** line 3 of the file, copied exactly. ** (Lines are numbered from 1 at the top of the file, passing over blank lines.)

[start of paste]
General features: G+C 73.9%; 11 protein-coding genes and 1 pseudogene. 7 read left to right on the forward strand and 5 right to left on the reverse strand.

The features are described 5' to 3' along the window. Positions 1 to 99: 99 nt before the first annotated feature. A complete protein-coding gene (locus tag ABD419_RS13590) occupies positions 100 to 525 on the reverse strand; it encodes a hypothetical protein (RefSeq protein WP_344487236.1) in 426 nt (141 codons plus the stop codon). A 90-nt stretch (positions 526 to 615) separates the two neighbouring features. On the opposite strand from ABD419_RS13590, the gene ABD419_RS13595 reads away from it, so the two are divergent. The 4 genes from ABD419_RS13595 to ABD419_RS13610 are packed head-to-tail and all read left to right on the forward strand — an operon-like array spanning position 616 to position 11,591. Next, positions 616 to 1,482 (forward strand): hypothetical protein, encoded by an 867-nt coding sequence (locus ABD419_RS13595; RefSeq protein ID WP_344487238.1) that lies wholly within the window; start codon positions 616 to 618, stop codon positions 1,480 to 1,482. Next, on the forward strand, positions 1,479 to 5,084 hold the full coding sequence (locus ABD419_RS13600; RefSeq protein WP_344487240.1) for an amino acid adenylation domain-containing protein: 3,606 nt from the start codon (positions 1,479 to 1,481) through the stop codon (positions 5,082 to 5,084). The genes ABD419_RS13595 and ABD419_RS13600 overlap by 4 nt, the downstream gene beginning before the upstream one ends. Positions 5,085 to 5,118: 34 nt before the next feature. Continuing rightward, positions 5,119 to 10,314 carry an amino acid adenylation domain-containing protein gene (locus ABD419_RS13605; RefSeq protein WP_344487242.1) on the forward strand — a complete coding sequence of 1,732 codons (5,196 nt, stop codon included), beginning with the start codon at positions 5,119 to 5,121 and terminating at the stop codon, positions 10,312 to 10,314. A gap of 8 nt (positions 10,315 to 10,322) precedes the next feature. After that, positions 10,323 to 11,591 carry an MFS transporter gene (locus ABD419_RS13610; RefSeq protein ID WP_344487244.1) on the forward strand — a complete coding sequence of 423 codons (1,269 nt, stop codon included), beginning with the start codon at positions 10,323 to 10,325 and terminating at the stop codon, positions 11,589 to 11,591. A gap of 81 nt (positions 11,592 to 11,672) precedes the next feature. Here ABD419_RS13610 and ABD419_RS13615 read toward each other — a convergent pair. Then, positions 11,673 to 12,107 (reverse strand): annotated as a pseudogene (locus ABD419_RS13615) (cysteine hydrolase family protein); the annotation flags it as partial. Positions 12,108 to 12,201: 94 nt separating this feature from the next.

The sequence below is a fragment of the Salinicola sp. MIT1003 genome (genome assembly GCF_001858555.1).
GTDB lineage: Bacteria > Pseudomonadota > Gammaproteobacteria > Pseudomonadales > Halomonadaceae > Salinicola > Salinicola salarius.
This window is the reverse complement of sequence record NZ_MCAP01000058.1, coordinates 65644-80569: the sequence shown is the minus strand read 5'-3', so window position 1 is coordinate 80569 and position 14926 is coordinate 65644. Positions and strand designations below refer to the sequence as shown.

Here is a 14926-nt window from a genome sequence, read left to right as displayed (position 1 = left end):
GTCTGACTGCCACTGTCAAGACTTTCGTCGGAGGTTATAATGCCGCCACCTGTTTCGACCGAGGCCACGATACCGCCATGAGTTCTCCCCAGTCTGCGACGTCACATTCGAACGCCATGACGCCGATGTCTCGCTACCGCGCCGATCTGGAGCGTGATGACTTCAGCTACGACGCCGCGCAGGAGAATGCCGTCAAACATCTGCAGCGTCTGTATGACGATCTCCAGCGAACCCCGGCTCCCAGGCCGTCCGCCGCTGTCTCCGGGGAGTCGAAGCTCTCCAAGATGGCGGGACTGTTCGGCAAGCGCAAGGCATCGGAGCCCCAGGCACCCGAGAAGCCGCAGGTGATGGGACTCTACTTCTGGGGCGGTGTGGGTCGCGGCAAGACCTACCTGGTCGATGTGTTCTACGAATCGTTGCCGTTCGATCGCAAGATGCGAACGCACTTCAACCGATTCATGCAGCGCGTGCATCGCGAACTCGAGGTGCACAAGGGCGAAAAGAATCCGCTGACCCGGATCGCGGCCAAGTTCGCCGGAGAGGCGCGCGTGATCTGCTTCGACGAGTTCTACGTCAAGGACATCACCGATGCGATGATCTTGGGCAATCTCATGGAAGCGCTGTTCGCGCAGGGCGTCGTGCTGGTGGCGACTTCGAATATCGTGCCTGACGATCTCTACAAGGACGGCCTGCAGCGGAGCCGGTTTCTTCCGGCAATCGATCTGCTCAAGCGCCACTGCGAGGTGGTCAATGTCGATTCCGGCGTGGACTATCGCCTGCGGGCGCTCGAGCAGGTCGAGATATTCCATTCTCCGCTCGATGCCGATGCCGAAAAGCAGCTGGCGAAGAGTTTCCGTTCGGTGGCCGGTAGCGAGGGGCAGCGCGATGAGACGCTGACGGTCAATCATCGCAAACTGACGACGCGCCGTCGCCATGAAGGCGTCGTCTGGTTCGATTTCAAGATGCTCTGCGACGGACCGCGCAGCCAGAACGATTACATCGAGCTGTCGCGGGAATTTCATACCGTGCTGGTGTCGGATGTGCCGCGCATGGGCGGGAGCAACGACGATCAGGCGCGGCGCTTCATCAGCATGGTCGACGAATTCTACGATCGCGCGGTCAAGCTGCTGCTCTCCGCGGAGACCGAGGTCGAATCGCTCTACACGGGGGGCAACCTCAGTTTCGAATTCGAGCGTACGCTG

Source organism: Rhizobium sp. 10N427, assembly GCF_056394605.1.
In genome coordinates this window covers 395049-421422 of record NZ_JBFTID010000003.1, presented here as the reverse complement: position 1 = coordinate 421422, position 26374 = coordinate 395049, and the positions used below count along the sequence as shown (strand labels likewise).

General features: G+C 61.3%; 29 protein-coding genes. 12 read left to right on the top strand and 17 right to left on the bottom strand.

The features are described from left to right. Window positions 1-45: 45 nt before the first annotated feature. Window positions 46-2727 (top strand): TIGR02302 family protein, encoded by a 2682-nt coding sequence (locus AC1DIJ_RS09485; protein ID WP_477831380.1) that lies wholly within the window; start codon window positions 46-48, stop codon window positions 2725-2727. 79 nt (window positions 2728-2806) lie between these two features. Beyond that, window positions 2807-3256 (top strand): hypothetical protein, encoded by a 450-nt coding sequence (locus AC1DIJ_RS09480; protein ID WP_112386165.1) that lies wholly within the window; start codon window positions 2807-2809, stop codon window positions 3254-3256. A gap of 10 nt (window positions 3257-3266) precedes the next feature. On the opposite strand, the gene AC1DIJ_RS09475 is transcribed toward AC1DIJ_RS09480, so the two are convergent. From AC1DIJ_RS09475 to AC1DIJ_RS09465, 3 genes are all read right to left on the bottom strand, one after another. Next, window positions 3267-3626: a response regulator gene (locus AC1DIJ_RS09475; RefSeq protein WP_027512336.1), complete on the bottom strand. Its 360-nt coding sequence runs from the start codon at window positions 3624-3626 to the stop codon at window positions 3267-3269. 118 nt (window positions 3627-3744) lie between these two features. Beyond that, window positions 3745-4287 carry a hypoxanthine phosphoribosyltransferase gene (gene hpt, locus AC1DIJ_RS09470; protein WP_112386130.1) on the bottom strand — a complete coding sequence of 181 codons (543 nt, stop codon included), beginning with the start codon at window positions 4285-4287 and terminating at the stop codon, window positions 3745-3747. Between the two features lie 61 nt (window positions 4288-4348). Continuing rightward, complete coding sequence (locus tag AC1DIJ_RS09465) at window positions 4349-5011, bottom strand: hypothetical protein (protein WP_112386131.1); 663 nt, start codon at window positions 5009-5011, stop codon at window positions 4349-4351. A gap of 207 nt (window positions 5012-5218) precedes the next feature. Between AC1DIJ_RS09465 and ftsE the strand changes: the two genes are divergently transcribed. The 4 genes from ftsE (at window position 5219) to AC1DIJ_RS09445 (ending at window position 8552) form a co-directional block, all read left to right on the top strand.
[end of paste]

The sequence below is a fragment of the Salinicola sp. MIT1003 genome (genome assembly GCF_001858555.1).